Othello (1994): Custard Factory, Birmingham
PRINCIPAL CAST: Clinton Blake (Othello); Carolyn Coleman (Emilia); Michael Glenn-Murphy (Iago); Jacqui O'Hanlon (Desdemona).
This production subsequently played at the Watermans Theatre from 25 February - 12 March 1994.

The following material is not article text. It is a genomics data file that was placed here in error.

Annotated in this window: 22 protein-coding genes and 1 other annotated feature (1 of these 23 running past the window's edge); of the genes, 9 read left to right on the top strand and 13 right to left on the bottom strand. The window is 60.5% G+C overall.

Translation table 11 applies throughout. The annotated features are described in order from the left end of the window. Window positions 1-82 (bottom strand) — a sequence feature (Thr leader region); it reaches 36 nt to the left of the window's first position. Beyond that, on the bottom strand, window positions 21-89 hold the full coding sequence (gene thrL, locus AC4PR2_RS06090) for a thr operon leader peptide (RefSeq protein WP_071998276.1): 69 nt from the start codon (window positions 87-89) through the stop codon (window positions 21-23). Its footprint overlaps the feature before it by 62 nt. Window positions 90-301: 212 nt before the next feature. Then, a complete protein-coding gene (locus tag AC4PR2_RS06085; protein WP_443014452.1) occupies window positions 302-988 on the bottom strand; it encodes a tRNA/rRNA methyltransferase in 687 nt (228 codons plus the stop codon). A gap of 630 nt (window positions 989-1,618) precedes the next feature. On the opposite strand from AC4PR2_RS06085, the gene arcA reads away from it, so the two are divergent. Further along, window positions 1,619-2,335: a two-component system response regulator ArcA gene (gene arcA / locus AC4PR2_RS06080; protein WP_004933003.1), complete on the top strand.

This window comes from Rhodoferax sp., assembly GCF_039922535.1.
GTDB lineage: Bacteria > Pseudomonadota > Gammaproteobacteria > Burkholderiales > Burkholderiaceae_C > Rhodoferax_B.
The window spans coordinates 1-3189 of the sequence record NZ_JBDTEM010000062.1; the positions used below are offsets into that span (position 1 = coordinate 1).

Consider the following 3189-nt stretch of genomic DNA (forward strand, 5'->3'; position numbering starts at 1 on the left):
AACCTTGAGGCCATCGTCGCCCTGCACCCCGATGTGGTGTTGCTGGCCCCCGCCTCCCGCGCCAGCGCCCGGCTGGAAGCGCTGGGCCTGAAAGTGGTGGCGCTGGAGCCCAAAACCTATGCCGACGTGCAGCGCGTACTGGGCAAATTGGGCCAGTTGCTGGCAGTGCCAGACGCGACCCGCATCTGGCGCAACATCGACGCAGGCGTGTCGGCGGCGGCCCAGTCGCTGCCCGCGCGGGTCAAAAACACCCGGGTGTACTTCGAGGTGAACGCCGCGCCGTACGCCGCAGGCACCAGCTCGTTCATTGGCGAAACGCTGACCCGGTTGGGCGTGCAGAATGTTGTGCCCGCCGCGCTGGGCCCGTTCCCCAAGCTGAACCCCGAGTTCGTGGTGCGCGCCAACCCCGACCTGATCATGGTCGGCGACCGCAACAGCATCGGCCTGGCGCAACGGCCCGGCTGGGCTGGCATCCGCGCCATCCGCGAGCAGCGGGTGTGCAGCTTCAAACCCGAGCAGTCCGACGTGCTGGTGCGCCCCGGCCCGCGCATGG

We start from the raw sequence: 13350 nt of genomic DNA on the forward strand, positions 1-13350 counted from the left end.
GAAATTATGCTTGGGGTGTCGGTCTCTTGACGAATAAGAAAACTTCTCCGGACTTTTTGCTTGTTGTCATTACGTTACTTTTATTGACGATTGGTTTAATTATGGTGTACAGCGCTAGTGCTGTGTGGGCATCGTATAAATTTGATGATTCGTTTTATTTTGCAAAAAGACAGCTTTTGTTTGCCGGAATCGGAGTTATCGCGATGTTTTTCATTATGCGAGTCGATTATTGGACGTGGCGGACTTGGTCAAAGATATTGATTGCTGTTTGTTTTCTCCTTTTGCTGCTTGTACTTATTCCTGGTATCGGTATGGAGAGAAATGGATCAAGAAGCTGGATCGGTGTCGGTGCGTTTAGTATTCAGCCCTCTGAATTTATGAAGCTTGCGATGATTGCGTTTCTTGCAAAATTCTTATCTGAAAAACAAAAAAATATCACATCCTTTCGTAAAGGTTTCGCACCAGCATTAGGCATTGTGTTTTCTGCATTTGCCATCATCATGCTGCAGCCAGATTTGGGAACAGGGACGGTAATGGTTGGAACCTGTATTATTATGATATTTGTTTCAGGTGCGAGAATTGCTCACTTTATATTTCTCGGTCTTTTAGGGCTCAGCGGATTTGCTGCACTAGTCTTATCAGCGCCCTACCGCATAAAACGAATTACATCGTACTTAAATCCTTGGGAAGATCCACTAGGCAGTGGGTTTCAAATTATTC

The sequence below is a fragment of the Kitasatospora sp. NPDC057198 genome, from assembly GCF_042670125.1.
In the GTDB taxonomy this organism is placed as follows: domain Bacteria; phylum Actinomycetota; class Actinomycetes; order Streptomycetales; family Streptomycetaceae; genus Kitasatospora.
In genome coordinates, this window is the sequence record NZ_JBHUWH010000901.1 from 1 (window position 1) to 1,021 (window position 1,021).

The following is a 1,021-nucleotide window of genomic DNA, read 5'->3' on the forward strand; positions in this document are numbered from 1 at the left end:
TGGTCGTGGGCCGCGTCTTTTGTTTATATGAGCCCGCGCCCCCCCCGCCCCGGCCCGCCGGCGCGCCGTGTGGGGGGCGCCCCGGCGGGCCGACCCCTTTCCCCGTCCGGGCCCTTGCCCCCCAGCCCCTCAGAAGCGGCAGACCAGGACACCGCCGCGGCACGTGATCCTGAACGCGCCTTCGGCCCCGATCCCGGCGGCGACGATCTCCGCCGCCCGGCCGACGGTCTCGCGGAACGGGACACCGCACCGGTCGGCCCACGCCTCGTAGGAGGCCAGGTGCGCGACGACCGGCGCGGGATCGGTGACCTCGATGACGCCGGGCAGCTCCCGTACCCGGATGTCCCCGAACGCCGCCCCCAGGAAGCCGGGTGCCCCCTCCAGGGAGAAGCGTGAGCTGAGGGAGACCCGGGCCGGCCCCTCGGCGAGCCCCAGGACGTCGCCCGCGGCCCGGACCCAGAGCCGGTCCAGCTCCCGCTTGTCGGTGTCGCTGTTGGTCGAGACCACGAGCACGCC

"...Custard Factory has built itself a reputation in its home town of Birmingham for productions of the classics that are far from sweet, squidgy and yellow. But with the Othello it is now bringing to London the company has, I fear, taken on a play somewhat beyond its physical and emotional resources. Even with Richard Wills Cotton's Roderigo skilfully swivelling and bending so that his callow Roderigo becomes the aged Brabantio, or Carolyn Coleman's Emilia putting on a half-mask to play the colonial potentate Montano, the five-person cast is pretty pushed....Only at the end, though, do the cuts have great impact on the play's clarity and meaning. Jacqui O'Hanlon's sweet Desdemona - having weirdly transformed the Willow Song into a Negro spiritual - is duly asphyxiated by her husband. Emilia is stabbed by Michael Glenn-Murphy's Iago. Clinton Blake's Othello then does himself in, as he must. But that leaves only two performers who aren't corpses, one of them Iago himself. Who, then, can carry him away to lingering torments? Nobody, really; and he is left to stand at the back, gloating over his handiwork. Is it the intention of the director, Julie-Anne Robinson, to show evil triumphant and unpunished? Certainly, she accomplishes this more successfully than her professed aim, which is to draw 'very clear modern-day parallels by emphasising the fact that Othello's marriage is public property and how this public knowledge is used to destroy his marriage.' Though the cast sometimes choruses lines - 'O thou Othello that wert once so good' an hour before it actually occurs - there is scant sense of the play having a 'public' dimension. That needs more than five actors and a pile of cushion on a tiny stage backed by a frilly purple curtain. Blake's Othello could be stronger in the charisma, authority, love, pain and rage departments, but Glenn-Murphy's Iago, though apt to launch into melodramatic snarls, mocks and sneers effectively enough. I also liked Coleman's slatternly Emilia, who slouches round the stage justifying her husband's suspicions of her fidelity and, hence, his vindictiveness. There at least is an idea for a more complete production one day to reuse." ~ Benedict Nightingale, "Moor turns out to mean less", The Times, 1 March 1994.